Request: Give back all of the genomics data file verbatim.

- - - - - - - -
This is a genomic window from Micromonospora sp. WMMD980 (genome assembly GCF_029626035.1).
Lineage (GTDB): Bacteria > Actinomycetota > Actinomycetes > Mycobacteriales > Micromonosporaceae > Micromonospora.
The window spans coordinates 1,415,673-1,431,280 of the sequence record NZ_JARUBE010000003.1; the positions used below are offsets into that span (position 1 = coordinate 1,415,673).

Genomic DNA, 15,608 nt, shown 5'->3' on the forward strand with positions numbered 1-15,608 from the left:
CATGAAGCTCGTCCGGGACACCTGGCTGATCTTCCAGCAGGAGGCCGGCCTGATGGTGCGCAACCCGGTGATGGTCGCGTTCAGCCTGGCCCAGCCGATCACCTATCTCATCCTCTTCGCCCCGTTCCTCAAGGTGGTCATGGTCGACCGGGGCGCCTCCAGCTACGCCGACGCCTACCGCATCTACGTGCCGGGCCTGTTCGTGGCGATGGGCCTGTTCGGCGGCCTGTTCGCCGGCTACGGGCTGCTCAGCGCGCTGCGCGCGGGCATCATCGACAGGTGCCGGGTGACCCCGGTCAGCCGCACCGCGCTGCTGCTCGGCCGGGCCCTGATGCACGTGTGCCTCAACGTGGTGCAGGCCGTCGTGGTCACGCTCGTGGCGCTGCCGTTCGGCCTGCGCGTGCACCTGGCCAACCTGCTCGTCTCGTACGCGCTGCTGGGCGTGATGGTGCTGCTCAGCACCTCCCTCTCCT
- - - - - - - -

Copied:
This is a genomic window from Micromonospora sp. WMMD980 (genome assembly GCF_029626035.1).
Lineage (GTDB): Bacteria > Actinomycetota > Actinomycetes > Mycobacteriales > Micromonosporaceae > Micromonospora.
The window spans coordinates 1,415,673-1,431,280 of the sequence record NZ_JARUBE010000003.1; the positions used below are offsets into that span (position 1 = coordinate 1,415,673).

Genomic DNA, 15,608 nt, shown 5'->3' on the forward strand with positions numbered 1-15,608 from the left:
CATGAAGCTCGTCCGGGACACCTGGCTGATCTTCCAGCAGGAGGCCGGCCTGATGGTGCGCAACCCGGTGATGGTCGCGTTCAGCCTGGCCCAGCCGATCACCTATCTCATCCTCTTCGCCCCGTTCCTCAAGGTGGTCATGGTCGACCGGGGCGCCTCCAGCTACGCCGACGCCTACCGCATCTACGTGCCGGGCCTGTTCGTGGCGATGGGCCTGTTCGGCGGCCTGTTCGCCGGCTACGGGCTGCTCAGCGCGCTGCGCGCGGGCATCATCGACAGGTGCCGGGTGACCCCGGTCAGCCGCACCGCGCTGCTGCTCGGCCGGGCCCTGATGCACGTGTGCCTCAACGTGGTGCAGGCCGTCGTGGTCACGCTCGTGGCGCTGCCGTTCGGCCTGCGCGTGCACCTGGCCAACCTGCTCGTCTCGTACGCGCTGCTGGGCGTGATGGTGCTGCTCAGCACCTCCCTCTCCT